2. The only way of discovering the limits of the possible is to venture a little way past them into the impossible.
    3. Any sufficiently advanced technology is indistinguishable from magic.

    • Re: (Score:2, Insightful)

      by Anonymous Coward

      So, since Freeman Dyson said "Faster-than-light travel is rubbish" [slashdot.org] that means he's probably wrong, and we'll be warping around the galaxy soon enough?

      • Re: (Score:2, Funny)

        by Anonymous Coward

        he should stick to building vacuum cleaners.

      • by X0563511 (793323)

        You don't seem to understand the "concept" behind "warp."

        You are not exceeding the speed of light, you are just not traveling the linear distance between the two points.

        • by tgd (2822) on Tuesday May 14, 2013 @02:07PM (#43722523)

          You don't seem to understand the "concept" behind "warp."

          You are not exceeding the speed of light, you are just not traveling the linear distance between the two points.

          That's like saying that he doesn't understand the concept behind a Stargate. Made up is made up is made up.

          You can't have an honest discourse on the speed if light when you're trying to involve fiction. You might as well go full star trek and say that thetalon radiation transmorphs subspace and changes the value of C, but only in the presence of an extradimensional rift, and if-and-only-if you have a humpback whale.

        • by gl4ss (559668)

          You don't seem to understand the "concept" behind "warp."

          You are not exceeding the speed of light, you are just not traveling the linear distance between the two points.

          ah the good old futurama theory! you know it's a joke, right?

    • by geekoid (135745)

      3 - I have always hated that one, becasue it's wrong. It's been wrong since the scientific method was put into place.

      I can see a floating disk and know it's science and engineering that created it. In fact, we could use that to figure out how it works.

      Not understanding something doesn't mean it's magic.

      • 3 - I have always hated that one, becasue it's wrong. It's been wrong since the scientific method was put into place.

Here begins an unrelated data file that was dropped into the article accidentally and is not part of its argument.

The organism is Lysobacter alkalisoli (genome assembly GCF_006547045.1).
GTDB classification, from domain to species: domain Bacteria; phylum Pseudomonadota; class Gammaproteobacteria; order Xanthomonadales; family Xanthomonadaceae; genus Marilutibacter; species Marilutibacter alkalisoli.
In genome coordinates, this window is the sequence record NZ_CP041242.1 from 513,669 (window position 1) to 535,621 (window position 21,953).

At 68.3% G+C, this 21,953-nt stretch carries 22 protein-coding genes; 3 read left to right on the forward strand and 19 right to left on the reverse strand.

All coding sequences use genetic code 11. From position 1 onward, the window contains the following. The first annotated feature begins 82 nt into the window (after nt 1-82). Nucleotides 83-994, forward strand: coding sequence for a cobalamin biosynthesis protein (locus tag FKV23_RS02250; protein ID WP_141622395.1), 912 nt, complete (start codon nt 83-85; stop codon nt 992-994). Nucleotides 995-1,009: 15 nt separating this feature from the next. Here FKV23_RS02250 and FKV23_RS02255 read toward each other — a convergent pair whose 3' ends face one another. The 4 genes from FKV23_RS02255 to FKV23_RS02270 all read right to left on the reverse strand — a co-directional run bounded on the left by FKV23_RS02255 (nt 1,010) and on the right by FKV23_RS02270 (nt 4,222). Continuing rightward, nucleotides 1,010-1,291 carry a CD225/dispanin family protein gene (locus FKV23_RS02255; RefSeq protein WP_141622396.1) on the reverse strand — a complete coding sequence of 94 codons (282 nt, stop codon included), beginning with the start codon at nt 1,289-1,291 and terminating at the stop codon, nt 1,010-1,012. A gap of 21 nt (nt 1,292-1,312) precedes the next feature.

I can see a floating disk and know it's science and engineering that created it. In fact, we could use that to figure out how it works.

        Not understanding something doesn't mean it's magic.

        With sufficiently advanced technology I could emulate your brain and this planet within a much larger supercomputer. What if I counfound your scientific method and make the observable universe as crazy as the rules of magic. A being within said simulation could be given access to the voice-activated debugger mode, and when he spoke the 'magic' words, you could suddenly find yourself crawling about as a newt.

        So, no, you're wrong. Clark's third law is correct, and always shall be.

      • I disagree.

        Because you believe there is no magic, you say that.

        On the other hand if we wanted to be scientific, we would asume: there is magic, and we would try to distinguish this new technology from magic. Either finding it is technology or finding it is magic.

        As long as you have no single hint what kind of technology it is, your scientific method wont help you to formulate any theory and executes any tests on that theory. Therefore it is not distinguishable from magic. Plain simple.

        However when you have

  • A 30 MB google docs document. Oh joy. It even appears to break my ipad. Yes, it's worth reading, but would it kill you to write an interesting summary? Even a pithy one, such as "by 2020, the energy costs associated with moving bits around will exceed the costs of actually processing them.

    • by geekoid (135745)

      It's not their fault you use an inferior device.

      • by daveime (1253762)
        Maybe in 30 years an iPad will be useful for something more than Candy Crush Saga ... but I doubt it.